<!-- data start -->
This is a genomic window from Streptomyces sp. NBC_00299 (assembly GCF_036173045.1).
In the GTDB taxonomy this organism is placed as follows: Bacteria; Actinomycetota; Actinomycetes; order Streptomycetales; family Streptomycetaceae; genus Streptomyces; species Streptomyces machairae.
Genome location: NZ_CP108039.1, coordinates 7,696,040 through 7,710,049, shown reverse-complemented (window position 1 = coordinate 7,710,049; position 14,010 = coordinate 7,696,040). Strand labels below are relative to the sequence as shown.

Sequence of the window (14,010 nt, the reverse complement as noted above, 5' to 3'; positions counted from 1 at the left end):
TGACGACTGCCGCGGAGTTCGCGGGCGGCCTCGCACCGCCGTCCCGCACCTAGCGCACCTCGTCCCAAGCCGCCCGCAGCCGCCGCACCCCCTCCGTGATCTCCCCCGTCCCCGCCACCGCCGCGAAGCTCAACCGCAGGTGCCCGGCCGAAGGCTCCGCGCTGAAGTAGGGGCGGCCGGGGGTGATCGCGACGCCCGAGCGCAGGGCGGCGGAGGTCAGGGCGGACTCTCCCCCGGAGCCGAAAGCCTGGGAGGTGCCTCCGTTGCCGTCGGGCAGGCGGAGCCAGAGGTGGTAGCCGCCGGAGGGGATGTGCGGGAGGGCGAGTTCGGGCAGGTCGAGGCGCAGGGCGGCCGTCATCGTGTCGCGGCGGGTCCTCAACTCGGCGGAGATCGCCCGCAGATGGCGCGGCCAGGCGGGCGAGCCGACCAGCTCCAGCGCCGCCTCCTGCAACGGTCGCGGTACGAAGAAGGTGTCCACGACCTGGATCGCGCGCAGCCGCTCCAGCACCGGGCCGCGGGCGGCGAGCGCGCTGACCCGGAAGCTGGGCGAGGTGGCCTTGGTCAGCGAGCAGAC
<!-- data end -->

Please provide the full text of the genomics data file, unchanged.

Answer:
This is a genomic window from Streptomyces sp. NBC_00299 (assembly GCF_036173045.1).
In the GTDB taxonomy this organism is placed as follows: Bacteria; Actinomycetota; Actinomycetes; order Streptomycetales; family Streptomycetaceae; genus Streptomyces; species Streptomyces machairae.
Genome location: NZ_CP108039.1, coordinates 7,696,040 through 7,710,049, shown reverse-complemented (window position 1 = coordinate 7,710,049; position 14,010 = coordinate 7,696,040). Strand labels below are relative to the sequence as shown.

Sequence of the window (14,010 nt, the reverse complement as noted above, 5' to 3'; positions counted from 1 at the left end):
TGACGACTGCCGCGGAGTTCGCGGGCGGCCTCGCACCGCCGTCCCGCACCTAGCGCACCTCGTCCCAAGCCGCCCGCAGCCGCCGCACCCCCTCCGTGATCTCCCCCGTCCCCGCCACCGCCGCGAAGCTCAACCGCAGGTGCCCGGCCGAAGGCTCCGCGCTGAAGTAGGGGCGGCCGGGGGTGATCGCGACGCCCGAGCGCAGGGCGGCGGAGGTCAGGGCGGACTCTCCCCCGGAGCCGAAAGCCTGGGAGGTGCCTCCGTTGCCGTCGGGCAGGCGGAGCCAGAGGTGGTAGCCGCCGGAGGGGATGTGCGGGAGGGCGAGTTCGGGCAGGTCGAGGCGCAGGGCGGCCGTCATCGTGTCGCGGCGGGTCCTCAACTCGGCGGAGATCGCCCGCAGATGGCGCGGCCAGGCGGGCGAGCCGACCAGCTCCAGCGCCGCCTCCTGCAACGGTCGCGGTACGAAGAAGGTGTCCACGACCTGGATCGCGCGCAGCCGCTCCAGCACCGGGCCGCGGGCGGCGAGCGCGCTGACCCGGAAGCTGGGCGAGGTGGCCTTGGTCAGCGAGCAGAC